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Association of coffee intake with reduced incidence of liver cancer and death from chronic liver disease in the US multiethnic cohort. Gastroenterology BACKGROUND & AIMS:Coffee consumption has been proposed to reduce risk for hepatocellular carcinoma (HCC) and chronic liver disease (CLD), but few data are available from prospective, US multiethnic populations. We evaluated the association of coffee intake with HCC and CLD in 162,022 African Americans, Native Hawaiians, Japanese Americans, Latinos, and whites in the US Multiethnic Cohort (MEC). METHODS:We collected data from the MEC, a population-based prospective cohort study of >215,000 men and women from Hawaii and California, assembled in 1993-1996. Participants reported coffee consumption and other dietary and lifestyle factors when they joined the study. During an 18-year follow-up period, there were 451 incident cases of HCC and 654 deaths from CLD. Hazard rate ratios (RRs) and 95% confidence intervals (CIs) were calculated using Cox regression, adjusting for known HCC risk factors. RESULTS:High levels of coffee consumption were associated with reduced risk of incident HCC and CLD mortality (Ptrend ≤ .0002). Compared with non-coffee drinkers, those who drank 2-3 cups per day had a 38% reduction in risk for HCC (RR = 0.62; 95% CI: 0.46-0.84); those who drank ≥4 cups per day had a 41% reduction in HCC risk (RR = 0.59; 95% CI: 0.35-0.99). Compared with non-coffee drinkers, participants who consumed 2-3 cups coffee per day had a 46% reduction in risk of death from CLD (RR = 0.54; 95% CI: 0.42-0.69) and those who drank ≥4 cups per day had a 71% reduction (RR = 0.29; 95% CI: 0.17-0.50). The inverse associations were similar regardless of the participants' ethnicity, sex, body mass index, smoking status, alcohol intake, or diabetes status. CONCLUSIONS:Increased coffee consumption reduces the risk of HCC and CLD in multiethnic US populations. 10.1053/j.gastro.2014.10.005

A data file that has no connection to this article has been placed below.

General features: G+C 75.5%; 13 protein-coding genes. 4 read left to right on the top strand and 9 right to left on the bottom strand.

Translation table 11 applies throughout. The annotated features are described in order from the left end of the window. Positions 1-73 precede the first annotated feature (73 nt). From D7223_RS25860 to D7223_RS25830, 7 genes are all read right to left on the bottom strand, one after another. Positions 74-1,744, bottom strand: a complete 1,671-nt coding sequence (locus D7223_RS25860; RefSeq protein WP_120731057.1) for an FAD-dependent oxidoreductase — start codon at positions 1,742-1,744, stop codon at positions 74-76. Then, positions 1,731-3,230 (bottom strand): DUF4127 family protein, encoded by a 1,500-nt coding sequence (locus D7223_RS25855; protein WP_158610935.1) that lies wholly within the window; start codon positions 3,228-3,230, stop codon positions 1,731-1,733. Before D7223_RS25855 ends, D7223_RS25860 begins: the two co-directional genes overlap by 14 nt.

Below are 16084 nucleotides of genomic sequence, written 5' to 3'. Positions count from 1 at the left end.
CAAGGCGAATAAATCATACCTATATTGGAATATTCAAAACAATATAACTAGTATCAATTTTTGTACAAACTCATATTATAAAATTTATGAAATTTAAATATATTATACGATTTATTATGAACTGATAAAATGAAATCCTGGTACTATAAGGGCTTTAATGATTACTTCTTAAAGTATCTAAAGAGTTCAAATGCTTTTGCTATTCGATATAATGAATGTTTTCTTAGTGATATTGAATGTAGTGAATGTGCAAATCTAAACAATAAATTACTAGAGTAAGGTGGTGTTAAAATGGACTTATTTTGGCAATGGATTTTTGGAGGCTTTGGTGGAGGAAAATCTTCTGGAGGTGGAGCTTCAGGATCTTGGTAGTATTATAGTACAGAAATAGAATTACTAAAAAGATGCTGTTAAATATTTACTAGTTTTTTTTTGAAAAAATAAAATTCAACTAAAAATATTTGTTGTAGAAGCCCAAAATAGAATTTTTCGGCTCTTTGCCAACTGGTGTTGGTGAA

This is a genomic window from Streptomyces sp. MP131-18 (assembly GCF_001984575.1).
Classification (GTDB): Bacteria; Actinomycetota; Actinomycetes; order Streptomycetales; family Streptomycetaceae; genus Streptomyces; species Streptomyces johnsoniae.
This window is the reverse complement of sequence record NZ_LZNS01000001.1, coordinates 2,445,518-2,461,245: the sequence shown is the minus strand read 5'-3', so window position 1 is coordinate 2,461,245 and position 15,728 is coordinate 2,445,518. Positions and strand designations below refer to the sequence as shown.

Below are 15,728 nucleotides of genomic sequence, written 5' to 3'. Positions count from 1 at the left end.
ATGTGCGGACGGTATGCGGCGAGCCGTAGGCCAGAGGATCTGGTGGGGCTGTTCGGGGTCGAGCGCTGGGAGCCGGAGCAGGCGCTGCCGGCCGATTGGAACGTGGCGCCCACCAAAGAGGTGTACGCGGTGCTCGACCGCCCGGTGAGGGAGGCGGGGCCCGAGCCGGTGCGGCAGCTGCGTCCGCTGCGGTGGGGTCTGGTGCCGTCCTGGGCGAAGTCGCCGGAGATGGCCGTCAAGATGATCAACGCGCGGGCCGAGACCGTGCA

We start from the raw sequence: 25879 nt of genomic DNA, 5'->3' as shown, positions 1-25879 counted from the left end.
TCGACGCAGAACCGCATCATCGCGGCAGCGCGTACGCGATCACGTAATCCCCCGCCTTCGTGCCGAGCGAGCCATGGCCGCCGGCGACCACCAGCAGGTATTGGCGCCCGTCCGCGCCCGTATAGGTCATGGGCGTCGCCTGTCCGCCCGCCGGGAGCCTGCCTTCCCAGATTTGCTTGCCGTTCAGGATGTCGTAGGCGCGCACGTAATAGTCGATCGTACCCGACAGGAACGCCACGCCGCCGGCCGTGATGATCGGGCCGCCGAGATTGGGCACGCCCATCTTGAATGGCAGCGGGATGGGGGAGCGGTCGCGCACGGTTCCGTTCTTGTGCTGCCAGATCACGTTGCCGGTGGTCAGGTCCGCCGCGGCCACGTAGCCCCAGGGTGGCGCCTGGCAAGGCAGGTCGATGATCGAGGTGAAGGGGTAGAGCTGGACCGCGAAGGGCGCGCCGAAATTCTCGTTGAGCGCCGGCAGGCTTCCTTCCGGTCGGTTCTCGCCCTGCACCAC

Metabolomic Signatures of Long-term Coffee Consumption and Risk of Type 2 Diabetes in Women. Hang Dong,Zeleznik Oana A,He Xiaosheng,Guasch-Ferre Marta,Jiang Xia,Li Jun,Liang Liming,Eliassen A Heather,Clish Clary B,Chan Andrew T,Hu Zhibin,Shen Hongbing,Wilson Kathryn M,Mucci Lorelei A,Sun Qi,Hu Frank B,Willett Walter C,Giovannucci Edward L,Song Mingyang Diabetes care OBJECTIVE:Coffee may protect against multiple chronic diseases, particularly type 2 diabetes, but the mechanisms remain unclear. RESEARCH DESIGN AND METHODS:Leveraging dietary and metabolomic data in two large cohorts of women (the Nurses' Health Study [NHS] and NHSII), we identified and validated plasma metabolites associated with coffee intake in 1,595 women. We then evaluated the prospective association of coffee-related metabolites with diabetes risk and the added predictivity of these metabolites for diabetes in two nested case-control studies ( = 457 case and 1,371 control subjects). RESULTS:Of 461 metabolites, 34 were identified and validated to be associated with total coffee intake, including 13 positive associations (primarily trigonelline, polyphenol metabolites, and caffeine metabolites) and 21 inverse associations (primarily triacylglycerols [TAGs] and diacylglycerols [DAGs]). These associations were generally consistent for caffeinated and decaffeinated coffee, except for caffeine and its metabolites that were only associated with caffeinated coffee intake. The three cholesteryl esters positively associated with coffee intake showed inverse associations with diabetes risk, whereas the 12 metabolites negatively associated with coffee (5 DAGs and 7 TAGs) showed positive associations with diabetes. Adding the 15 diabetes-associated metabolites to a classical risk factor-based prediction model increased the C-statistic from 0.79 (95% CI 0.76, 0.83) to 0.83 (95% CI 0.80, 0.86) ( < 0.001). Similar improvement was observed in the validation set. CONCLUSIONS:Coffee consumption is associated with widespread metabolic changes, among which lipid metabolites may be critical for the antidiabetes benefit of coffee. Coffee-related metabolites might help improve prediction of diabetes, but further validation studies are needed. 10.2337/dc20-0800